CR123A performance in 1xAA form
December 5, 2014
There are only certain lights in which this battery will work... they need to be capable of handling the voltage. But in the right light, you get the same output as 2xAA in the 1xAA form factor. I use it in my Olight S15-L2 and my Fenix LD10, and my Xeno E03.
The Olight S15-L2 is designed to work as a 2xAA (with extender), and its circuit is actually optimized for the higher voltage -- so this is the perfect application for using this battery in the 1xAA configuration. (Don't use 2xCR14505, or you will fry the light!)
The Fenix LD10 (1xAA) uses the same head, circuit, etc. as the LD20 (2xAA) version, so again it's a good application. The only caveat is that the LD10's sensitive (but efficient) boost circuit will go into direct drive when the battery voltage is even slightly higher than alkaline AA outputs, -- and so briefly when running a fresh CR14505 the low & medium & high modes are all the same brightness. After about 5 minutes of runtime (on my sample anyway) with a fresh cell, the battery voltage dropped enough that the low & med modes returned to normal. So in my experience the ~3V output of this battery is right on the cusp of of exceeding the circuit's intended input, but it resolves quickly. This behavior has been well documented when running Energizer Ultimate Lithium (L91) cells in the LD20, so I'm confident that no damage is occurring to the light.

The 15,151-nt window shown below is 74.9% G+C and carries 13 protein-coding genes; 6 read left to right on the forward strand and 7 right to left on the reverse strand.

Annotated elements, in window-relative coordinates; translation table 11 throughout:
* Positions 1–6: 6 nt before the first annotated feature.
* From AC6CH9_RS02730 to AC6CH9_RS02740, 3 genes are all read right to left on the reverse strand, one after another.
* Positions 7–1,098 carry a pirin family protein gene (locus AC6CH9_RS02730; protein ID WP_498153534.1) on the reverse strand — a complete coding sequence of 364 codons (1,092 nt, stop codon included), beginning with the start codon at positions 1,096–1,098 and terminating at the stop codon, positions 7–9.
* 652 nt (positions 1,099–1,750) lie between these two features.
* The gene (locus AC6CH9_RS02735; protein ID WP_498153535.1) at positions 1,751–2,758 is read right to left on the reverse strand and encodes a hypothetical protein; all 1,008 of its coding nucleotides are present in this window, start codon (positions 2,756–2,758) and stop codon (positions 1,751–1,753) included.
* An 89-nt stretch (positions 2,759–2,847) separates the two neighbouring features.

The Xeno E03 reacts slightly differently, and all the modes just get brighter :) The low mode (which wasn't especially low to begin with on this light) gets up to about medium level, and the other modes follow suit. I've read of folks running even higher voltage 14500 Li-ion chemistry cells in the Xeno without incident, so again I'm confident no damage is occurring.
To my knowledge Battery Junction is the only USA distributor of these 14505/CRAA cells... and the price is very good given the specialty/limited market.
Pros:Same voltage, shelf life, capacity, performance in cold, light weight, etc. as regular CR123A cells, but in the shape of a AA battery. These cells are less expensive than an L91. ONE (1) of these cells works wonderfully in lights that are designed to run in both 1xAA and 2xAA configurations.
Cons:They don't have the same capacity as an L91 cell... but the higher voltage partially makes up for that. Just be careful what light you put them in, and don't double them up!